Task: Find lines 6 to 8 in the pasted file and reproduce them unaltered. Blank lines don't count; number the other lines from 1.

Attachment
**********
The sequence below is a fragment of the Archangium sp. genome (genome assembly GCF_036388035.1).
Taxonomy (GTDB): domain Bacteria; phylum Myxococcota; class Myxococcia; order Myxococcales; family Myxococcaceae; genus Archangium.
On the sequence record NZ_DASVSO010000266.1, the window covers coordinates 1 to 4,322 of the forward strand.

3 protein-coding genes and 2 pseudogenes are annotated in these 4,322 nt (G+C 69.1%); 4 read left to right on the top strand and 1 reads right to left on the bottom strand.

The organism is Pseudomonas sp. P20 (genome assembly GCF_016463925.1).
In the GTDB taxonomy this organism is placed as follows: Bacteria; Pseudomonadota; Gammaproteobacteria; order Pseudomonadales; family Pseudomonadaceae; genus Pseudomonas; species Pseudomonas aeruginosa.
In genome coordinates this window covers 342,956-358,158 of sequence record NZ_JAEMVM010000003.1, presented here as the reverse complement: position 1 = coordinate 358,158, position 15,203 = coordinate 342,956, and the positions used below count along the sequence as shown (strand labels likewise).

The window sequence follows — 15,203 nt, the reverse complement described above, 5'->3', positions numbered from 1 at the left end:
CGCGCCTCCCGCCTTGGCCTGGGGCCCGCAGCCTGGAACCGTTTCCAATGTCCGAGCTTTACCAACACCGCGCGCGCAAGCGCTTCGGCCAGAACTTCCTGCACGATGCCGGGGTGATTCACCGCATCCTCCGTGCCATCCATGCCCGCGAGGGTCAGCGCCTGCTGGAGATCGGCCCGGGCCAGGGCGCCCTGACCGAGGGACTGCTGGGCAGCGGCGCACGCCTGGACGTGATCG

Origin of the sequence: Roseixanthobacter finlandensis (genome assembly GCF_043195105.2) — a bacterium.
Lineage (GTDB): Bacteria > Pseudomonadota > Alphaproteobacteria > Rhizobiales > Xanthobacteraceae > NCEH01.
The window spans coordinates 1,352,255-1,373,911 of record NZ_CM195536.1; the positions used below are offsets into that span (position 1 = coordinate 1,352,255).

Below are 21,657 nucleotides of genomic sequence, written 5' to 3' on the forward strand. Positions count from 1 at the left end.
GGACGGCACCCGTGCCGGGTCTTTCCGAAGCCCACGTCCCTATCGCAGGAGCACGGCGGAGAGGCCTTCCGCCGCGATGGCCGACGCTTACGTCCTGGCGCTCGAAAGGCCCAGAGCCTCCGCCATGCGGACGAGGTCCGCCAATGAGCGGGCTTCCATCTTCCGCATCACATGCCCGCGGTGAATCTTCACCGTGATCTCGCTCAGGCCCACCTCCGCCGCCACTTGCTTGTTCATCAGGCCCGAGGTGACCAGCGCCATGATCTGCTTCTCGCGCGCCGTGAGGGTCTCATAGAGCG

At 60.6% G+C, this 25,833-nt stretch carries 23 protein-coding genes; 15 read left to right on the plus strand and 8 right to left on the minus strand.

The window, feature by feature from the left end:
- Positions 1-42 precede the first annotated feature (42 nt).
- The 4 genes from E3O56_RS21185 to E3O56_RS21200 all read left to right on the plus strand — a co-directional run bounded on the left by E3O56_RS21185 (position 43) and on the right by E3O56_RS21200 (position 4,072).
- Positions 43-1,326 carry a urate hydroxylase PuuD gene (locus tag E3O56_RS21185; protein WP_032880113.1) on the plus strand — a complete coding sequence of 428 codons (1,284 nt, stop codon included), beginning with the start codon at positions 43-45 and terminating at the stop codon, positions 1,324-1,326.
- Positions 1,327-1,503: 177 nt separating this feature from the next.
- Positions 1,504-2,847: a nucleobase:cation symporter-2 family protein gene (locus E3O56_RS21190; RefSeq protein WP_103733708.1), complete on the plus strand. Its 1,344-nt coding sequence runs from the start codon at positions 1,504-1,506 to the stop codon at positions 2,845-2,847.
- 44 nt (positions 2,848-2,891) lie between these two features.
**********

In the GTDB taxonomy this organism is placed as follows: Bacteria; Pseudomonadota; Gammaproteobacteria; order Pseudomonadales; family Pseudomonadaceae; genus Pseudomonas; species Pseudomonas aeruginosa.
In genome coordinates this window covers 342,956-358,158 of sequence record NZ_JAEMVM010000003.1, presented here as the reverse complement: position 1 = coordinate 358,158, position 15,203 = coordinate 342,956, and the positions used below count along the sequence as shown (strand labels likewise).

The window sequence follows — 15,203 nt, the reverse complement described above, 5'->3', positions numbered from 1 at the left end: